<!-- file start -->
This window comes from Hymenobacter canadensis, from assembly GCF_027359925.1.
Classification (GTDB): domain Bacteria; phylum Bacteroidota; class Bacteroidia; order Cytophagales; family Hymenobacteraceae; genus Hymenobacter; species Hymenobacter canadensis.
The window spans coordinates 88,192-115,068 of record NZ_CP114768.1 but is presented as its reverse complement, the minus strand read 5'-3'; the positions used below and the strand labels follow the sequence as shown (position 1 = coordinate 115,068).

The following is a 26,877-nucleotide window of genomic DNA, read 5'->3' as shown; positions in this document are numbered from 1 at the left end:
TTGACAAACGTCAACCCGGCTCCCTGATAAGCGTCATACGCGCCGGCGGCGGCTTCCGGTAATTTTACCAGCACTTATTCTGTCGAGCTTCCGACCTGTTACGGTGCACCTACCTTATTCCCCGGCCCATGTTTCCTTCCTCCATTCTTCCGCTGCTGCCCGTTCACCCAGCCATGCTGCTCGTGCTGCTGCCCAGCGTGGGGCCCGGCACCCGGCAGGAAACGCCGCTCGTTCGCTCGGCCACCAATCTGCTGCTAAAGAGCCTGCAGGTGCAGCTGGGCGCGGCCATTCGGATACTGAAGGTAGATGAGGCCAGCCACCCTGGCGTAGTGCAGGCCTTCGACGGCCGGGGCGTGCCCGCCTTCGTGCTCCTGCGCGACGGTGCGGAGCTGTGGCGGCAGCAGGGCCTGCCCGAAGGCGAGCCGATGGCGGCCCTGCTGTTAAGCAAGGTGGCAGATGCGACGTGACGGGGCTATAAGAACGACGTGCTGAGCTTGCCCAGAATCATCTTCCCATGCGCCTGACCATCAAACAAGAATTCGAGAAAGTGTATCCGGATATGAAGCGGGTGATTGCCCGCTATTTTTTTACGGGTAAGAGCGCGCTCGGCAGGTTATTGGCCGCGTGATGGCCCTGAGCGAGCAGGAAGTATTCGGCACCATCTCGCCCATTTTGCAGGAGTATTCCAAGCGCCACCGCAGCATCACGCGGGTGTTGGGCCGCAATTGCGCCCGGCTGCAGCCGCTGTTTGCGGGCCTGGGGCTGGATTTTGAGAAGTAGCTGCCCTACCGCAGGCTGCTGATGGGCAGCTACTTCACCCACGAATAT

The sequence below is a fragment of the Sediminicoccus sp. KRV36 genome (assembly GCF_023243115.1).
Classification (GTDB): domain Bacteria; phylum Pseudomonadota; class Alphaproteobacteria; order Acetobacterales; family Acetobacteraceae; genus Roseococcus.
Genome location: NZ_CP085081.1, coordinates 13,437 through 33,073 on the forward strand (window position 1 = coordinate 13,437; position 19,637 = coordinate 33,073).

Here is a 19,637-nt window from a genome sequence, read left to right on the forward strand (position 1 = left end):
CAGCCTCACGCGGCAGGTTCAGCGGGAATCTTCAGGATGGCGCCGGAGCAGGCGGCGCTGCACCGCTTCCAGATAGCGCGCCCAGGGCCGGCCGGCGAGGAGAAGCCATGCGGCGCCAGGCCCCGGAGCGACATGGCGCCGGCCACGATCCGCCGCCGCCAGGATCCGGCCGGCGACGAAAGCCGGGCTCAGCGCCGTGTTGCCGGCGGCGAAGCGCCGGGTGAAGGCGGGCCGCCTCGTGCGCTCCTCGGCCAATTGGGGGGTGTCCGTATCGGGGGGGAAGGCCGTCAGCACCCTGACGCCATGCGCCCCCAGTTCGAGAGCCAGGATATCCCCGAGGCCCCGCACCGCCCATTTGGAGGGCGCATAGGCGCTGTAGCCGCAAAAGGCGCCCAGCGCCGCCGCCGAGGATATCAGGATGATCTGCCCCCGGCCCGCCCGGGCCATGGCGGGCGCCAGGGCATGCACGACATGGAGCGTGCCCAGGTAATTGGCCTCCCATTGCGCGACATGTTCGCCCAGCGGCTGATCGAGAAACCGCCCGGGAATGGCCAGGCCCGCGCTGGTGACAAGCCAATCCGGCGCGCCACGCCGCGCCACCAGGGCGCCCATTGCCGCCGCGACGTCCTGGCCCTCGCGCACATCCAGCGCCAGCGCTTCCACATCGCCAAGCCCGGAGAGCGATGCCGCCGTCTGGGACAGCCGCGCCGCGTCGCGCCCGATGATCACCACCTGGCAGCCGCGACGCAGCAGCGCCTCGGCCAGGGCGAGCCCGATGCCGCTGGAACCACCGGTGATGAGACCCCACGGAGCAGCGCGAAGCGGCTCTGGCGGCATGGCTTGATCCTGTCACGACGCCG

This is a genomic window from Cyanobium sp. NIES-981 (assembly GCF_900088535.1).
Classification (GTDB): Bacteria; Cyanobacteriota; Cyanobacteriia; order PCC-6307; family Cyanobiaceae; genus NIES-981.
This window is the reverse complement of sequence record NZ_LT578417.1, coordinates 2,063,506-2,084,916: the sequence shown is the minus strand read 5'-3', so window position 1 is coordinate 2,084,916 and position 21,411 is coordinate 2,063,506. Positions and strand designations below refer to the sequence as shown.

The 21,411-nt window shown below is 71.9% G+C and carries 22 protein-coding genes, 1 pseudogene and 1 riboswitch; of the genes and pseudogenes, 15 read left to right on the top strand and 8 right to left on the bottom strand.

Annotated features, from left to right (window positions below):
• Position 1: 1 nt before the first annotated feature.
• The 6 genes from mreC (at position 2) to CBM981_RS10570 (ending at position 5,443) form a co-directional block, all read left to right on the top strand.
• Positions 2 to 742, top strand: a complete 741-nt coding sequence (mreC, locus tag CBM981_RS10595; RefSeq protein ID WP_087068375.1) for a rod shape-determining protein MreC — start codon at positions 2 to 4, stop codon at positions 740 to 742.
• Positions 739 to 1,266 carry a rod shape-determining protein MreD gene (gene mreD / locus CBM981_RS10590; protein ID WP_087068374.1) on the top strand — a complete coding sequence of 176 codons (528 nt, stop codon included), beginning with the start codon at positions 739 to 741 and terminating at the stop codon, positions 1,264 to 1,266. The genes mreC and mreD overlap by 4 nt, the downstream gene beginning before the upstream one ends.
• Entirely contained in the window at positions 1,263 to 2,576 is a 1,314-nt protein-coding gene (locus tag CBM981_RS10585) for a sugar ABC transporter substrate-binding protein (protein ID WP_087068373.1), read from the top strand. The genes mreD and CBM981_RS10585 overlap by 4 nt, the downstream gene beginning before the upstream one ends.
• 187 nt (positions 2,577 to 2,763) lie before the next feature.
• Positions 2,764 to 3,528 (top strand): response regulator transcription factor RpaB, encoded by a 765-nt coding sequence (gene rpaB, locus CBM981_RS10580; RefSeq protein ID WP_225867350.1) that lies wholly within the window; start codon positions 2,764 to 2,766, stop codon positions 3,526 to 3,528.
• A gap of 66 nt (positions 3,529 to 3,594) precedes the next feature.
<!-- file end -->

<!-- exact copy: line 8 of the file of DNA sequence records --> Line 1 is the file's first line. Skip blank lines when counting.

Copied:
Genome location: NZ_CP085081.1, coordinates 13,437 through 33,073 on the forward strand (window position 1 = coordinate 13,437; position 19,637 = coordinate 33,073).